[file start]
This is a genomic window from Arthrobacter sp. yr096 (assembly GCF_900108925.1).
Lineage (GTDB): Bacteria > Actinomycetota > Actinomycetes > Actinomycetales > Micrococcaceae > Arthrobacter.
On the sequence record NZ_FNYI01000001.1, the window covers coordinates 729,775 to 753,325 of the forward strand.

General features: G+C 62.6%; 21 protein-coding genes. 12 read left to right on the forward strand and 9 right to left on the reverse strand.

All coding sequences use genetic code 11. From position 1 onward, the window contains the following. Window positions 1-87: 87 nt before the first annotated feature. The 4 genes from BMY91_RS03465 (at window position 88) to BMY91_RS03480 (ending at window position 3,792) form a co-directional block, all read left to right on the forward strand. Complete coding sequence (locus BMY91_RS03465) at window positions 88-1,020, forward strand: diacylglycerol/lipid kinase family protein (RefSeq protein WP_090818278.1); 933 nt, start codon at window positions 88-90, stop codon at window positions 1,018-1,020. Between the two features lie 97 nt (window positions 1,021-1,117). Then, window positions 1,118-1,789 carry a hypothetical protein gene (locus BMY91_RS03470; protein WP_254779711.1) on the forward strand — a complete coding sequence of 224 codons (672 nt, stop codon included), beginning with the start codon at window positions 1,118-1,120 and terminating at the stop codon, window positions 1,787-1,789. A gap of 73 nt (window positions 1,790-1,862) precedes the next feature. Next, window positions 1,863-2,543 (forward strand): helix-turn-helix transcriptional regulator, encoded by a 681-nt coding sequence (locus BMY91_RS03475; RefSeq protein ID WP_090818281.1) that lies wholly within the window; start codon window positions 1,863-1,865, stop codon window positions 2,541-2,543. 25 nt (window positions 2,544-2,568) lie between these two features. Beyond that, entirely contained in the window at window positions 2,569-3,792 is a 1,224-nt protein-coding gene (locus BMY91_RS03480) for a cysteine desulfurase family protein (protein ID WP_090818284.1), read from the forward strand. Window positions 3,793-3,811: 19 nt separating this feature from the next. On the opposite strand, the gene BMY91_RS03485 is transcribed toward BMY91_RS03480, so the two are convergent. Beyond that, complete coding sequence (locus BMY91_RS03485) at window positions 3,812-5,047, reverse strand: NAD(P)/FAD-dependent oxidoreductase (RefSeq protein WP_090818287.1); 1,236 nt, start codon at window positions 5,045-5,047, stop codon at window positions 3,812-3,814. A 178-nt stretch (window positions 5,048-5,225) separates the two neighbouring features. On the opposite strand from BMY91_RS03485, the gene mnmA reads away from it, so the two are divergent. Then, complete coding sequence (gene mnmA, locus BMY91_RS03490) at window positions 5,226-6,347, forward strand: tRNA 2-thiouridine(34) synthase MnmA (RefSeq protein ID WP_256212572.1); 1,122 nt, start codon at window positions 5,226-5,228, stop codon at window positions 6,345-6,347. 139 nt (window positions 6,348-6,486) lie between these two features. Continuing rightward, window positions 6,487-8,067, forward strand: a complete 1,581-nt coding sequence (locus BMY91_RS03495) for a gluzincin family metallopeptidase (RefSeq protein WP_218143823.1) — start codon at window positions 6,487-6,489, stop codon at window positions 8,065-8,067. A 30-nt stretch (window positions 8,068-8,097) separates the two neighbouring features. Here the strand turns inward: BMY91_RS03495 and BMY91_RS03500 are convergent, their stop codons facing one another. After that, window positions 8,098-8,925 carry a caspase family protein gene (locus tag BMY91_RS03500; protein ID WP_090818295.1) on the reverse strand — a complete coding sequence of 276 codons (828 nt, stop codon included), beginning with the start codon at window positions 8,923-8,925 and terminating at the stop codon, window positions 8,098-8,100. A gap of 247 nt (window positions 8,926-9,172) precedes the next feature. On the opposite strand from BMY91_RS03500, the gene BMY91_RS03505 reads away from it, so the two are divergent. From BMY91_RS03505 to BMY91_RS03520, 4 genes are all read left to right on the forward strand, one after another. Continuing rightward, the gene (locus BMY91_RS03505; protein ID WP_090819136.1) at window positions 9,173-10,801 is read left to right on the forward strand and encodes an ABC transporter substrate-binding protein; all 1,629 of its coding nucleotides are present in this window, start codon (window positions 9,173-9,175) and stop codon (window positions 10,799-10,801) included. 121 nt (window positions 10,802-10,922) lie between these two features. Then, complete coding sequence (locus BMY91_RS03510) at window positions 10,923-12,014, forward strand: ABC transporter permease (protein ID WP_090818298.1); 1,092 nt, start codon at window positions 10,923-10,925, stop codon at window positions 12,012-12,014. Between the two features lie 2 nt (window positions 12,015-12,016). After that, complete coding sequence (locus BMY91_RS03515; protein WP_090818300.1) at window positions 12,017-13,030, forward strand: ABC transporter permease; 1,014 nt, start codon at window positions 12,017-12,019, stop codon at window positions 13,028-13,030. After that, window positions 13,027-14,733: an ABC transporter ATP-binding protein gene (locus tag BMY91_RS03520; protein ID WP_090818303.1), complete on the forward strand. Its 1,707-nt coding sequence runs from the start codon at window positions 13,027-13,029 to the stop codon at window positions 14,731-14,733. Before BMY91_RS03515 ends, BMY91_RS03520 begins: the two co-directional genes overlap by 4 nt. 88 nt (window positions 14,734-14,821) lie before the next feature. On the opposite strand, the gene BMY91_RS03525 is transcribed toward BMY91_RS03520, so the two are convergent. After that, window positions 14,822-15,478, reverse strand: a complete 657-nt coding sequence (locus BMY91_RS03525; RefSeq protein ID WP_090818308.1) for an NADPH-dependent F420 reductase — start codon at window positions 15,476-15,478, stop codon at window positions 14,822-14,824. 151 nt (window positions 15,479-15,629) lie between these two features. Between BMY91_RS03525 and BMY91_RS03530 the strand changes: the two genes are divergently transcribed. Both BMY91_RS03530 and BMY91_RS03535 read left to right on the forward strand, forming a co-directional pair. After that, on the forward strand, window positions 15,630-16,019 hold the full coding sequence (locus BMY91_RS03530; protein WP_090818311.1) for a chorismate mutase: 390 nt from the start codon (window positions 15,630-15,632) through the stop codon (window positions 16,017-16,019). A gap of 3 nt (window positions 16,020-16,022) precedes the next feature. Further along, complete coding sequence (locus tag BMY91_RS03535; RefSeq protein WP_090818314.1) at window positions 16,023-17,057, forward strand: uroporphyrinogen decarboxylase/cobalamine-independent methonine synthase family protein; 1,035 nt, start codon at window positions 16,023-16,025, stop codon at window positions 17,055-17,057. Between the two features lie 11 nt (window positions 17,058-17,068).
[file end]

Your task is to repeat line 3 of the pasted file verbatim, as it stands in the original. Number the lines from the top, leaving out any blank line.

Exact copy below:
On the sequence record NZ_FNYI01000001.1, the window covers coordinates 729,775 to 753,325 of the forward strand.